Fallon McElligott Rice was formed in 1981when Patrick Fallon and Tom McElligott, who met while freelancing in Minneapolis, asked Nancy Rice, Fred Senn and Irv Fish to join them in opening an advertising agency.
The agency captured high-profile awards during its first year in business, working for clients such as the Episcopal Church of North America. In 1982, Fallon landed the account of US West, one of the regional "Baby Bells" created by the breakup of AT&T Corp., and two years later, Fallon was named Agency of the Year by Advertising Age. In 1985, Fallon won its first major national business with the account of The Wall Street Journal.
By 1985, the agency's billings had grown to $80 million. Such rapid growth had its costs, however; that year Ms. Rice left to open her own shop. But the agency continued to win national accounts, including Federal Express and Rolling Stone, both of which were won that same year.
In one of the most acclaimed advertising campaigns of the 1980s, the agency developed the "Perception. Reality" campaign for Rolling Stone, repositioning the aging popular music magazine as influential not only with ex-hippies but also "yuppies." One print ad showed a Volkswagen van decorated with "flower-power" decals under the headline "Perception"; on the facing page, a sports car appeared under the headline "Reality."
Fallon placed the ads in industry publications such as Advertising Age and Marketing & Media Decisions. From 1985 to 1991, ad pages in Rolling Stone increased 58%, positioning the publication as a rival to more traditional male-oriented magazines such as GQ and Esquire. Advertising revenue increased more than 200% over the same period.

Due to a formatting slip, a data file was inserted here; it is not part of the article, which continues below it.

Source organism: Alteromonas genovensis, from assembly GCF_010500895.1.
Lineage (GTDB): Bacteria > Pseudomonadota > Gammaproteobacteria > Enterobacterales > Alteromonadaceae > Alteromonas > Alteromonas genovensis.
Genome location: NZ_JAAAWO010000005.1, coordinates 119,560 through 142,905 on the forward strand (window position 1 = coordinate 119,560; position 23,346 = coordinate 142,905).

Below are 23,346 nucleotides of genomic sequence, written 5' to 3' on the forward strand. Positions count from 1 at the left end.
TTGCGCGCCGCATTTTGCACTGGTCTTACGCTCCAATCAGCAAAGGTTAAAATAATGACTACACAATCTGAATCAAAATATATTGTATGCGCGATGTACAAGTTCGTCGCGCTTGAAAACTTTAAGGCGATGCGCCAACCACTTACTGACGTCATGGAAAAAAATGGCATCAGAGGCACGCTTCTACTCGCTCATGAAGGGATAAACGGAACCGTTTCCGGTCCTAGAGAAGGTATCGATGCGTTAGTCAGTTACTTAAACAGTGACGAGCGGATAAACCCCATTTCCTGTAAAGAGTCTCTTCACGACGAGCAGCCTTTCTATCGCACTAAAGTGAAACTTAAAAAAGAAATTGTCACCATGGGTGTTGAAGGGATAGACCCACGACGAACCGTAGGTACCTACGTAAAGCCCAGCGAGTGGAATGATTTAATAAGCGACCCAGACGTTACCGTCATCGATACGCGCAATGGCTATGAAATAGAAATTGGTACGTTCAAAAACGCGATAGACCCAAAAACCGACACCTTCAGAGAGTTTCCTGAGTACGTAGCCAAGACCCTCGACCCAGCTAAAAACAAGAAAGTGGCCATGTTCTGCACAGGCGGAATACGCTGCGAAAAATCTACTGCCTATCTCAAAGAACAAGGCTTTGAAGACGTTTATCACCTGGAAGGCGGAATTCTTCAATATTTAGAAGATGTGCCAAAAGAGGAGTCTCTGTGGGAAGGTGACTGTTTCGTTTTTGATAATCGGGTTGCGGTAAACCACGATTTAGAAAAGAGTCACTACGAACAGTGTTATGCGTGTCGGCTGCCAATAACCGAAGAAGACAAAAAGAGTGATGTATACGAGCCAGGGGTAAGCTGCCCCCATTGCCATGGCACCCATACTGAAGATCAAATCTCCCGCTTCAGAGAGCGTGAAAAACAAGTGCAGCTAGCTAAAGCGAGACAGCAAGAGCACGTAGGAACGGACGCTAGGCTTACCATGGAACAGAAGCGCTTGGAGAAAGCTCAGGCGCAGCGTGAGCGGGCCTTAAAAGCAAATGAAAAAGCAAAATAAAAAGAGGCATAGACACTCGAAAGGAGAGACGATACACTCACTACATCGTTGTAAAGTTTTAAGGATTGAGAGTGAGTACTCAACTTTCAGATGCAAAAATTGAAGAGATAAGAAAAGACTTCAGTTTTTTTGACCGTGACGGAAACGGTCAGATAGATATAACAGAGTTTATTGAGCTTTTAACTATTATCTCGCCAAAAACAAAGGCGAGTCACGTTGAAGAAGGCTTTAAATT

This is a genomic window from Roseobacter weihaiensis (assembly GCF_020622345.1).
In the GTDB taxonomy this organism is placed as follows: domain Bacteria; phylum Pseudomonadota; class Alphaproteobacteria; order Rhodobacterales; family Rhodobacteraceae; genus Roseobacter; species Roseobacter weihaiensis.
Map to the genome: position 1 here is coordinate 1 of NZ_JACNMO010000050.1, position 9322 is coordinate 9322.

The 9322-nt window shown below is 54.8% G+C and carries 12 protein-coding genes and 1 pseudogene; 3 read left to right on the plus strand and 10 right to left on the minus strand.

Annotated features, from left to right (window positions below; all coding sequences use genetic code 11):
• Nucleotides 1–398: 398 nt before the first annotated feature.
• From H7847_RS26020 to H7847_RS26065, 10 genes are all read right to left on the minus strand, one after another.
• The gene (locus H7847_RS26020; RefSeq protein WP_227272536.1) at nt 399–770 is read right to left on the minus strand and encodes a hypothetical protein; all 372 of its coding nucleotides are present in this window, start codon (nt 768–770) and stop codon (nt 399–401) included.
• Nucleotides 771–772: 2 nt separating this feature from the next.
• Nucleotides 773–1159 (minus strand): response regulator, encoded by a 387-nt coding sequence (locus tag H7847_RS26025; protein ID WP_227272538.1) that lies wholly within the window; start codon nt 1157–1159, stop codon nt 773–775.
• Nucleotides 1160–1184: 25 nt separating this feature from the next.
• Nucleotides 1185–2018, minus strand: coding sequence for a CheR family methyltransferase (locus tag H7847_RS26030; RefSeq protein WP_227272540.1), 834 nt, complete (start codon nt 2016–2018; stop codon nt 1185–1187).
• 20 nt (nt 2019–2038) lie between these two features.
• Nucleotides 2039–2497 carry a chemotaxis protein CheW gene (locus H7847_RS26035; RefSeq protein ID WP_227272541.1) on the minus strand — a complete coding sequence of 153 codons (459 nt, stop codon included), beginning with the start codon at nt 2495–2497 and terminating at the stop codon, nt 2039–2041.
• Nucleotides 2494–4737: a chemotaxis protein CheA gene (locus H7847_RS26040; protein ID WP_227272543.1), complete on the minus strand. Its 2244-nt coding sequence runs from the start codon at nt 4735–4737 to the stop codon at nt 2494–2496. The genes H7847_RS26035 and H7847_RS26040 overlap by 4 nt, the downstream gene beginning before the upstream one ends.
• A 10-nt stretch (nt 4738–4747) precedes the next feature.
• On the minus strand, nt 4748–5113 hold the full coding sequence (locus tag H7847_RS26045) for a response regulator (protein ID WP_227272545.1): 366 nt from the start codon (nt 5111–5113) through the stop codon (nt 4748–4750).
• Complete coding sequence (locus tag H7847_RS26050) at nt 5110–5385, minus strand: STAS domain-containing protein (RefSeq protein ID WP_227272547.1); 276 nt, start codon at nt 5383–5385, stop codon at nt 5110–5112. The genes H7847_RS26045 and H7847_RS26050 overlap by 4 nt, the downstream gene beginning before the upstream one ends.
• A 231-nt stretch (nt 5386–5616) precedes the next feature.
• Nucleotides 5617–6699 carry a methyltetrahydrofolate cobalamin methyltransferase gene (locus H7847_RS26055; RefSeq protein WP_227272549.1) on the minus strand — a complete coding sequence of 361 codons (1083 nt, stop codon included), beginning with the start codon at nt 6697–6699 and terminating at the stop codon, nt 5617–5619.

By 1986, the agency had grown to 100 employees and $100 million in billings, and large shops began to express interest in acquiring Fallon. Scali, McCabe, Sloves emerged the winner, acquiring an 80% interest in Fallon. Scali then began an initiative to focus Fallon's energy more toward meeting bottom-line objectives.
Between 1987 and 1989, Fallon continued to acquire blue-chip clients, including Lee Jeans, Porsche and Timex. Fallon's research led the agency to recommend that Lee reposition itself to target women and, using the slogan, "The brand that fits," Fallon created print ads with headlines such as, "Our jeans solve two major problems. Inhaling and exhaling." In the late 1990s, Fallon repositioned Lee again as a sexier, hipper choice for women with the new "Cut to be noticed" theme.
In 1988, Mr. McElligott, unhappy with Scali oversight, broke his contract and took a year off from advertising. Although there was speculation about whether Fallon could maintain its edge without Mr. McElligott at the creative helm, in 1989 Fallon not only landed the Jim Beam account but also captured 14 Clio awards, the most the agency had ever won in a single year.